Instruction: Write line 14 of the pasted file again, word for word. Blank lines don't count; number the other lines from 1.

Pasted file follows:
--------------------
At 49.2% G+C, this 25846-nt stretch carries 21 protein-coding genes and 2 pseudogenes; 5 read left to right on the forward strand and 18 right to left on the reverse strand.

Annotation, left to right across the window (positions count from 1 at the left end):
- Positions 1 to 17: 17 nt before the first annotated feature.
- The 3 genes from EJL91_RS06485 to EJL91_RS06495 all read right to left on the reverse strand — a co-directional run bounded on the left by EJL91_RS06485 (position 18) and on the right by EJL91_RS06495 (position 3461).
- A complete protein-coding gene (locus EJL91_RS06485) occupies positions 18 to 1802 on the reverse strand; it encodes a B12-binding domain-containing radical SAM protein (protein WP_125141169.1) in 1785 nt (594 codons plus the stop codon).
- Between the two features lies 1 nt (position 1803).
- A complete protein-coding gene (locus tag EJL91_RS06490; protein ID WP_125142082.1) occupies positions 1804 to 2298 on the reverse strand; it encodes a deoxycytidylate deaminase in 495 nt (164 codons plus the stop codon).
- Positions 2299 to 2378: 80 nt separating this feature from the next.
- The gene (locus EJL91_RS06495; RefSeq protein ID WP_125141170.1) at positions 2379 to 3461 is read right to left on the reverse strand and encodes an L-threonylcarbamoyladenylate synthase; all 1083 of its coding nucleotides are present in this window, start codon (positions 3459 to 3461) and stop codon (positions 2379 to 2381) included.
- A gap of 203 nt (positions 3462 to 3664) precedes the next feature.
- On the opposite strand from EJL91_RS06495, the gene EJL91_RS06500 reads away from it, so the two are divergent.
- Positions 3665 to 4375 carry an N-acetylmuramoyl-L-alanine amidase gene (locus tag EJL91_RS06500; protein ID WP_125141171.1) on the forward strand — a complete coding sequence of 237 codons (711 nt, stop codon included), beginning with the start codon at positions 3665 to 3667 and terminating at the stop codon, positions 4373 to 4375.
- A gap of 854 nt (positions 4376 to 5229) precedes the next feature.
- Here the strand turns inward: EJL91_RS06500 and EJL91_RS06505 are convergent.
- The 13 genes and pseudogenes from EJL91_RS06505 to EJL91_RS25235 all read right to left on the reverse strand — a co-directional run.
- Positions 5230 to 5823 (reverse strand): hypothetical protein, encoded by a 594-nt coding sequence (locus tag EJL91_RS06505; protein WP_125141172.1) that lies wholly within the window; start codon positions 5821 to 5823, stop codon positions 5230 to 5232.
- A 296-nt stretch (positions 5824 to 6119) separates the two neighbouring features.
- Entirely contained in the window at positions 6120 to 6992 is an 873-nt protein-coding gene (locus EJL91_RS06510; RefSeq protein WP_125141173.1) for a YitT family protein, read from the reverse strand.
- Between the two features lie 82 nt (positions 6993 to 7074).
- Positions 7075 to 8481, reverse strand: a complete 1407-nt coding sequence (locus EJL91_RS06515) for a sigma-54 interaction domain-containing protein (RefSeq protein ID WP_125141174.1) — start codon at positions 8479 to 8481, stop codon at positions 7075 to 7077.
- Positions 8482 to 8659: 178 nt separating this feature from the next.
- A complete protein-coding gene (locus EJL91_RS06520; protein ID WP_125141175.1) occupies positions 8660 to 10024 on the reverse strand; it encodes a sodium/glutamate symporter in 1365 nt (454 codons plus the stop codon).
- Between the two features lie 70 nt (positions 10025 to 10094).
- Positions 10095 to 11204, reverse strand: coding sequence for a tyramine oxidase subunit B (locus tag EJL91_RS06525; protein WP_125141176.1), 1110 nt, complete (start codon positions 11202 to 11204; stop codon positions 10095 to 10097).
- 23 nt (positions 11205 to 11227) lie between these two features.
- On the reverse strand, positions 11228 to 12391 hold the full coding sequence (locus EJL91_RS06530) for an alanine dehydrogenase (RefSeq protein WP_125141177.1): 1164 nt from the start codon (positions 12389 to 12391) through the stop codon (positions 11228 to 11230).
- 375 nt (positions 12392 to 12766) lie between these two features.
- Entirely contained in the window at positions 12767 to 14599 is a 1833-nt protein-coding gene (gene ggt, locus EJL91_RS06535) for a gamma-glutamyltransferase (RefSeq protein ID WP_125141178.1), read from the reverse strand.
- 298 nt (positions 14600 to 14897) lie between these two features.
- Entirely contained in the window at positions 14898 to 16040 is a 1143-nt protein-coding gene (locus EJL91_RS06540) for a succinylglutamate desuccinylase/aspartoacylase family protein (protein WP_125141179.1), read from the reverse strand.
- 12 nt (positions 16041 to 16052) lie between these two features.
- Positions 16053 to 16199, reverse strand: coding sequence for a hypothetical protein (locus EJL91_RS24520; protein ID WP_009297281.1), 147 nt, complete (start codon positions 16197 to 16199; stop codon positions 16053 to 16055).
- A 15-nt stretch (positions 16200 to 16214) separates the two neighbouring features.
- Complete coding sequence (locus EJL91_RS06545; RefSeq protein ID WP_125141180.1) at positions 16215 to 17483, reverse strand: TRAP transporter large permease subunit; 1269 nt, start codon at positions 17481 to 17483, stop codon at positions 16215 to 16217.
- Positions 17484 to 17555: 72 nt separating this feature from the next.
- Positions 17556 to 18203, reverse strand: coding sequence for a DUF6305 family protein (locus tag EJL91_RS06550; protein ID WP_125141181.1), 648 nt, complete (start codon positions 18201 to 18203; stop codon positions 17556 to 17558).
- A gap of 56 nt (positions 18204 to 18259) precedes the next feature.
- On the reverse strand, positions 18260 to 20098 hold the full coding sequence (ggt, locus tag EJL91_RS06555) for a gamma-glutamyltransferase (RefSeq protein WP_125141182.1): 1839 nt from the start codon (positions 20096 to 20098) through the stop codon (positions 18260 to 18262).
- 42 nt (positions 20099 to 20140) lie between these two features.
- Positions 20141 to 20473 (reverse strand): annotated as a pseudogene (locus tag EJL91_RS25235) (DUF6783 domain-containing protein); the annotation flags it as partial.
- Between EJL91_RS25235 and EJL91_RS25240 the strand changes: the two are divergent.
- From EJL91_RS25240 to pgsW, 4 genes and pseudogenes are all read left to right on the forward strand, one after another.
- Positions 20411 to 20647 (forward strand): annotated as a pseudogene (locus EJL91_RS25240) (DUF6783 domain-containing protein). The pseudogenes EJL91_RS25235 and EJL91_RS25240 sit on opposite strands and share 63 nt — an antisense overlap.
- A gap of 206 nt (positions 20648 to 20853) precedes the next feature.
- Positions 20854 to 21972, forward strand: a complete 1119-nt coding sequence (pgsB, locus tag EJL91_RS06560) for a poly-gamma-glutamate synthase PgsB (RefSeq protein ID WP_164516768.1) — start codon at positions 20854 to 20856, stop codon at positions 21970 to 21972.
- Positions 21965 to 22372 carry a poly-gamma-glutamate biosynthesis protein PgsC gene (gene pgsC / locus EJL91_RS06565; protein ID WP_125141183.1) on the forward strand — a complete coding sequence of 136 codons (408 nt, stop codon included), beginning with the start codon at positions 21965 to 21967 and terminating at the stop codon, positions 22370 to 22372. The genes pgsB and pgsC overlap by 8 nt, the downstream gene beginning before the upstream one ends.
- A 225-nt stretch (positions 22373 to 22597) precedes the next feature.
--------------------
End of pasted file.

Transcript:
- Here the strand turns inward: EJL91_RS06500 and EJL91_RS06505 are convergent.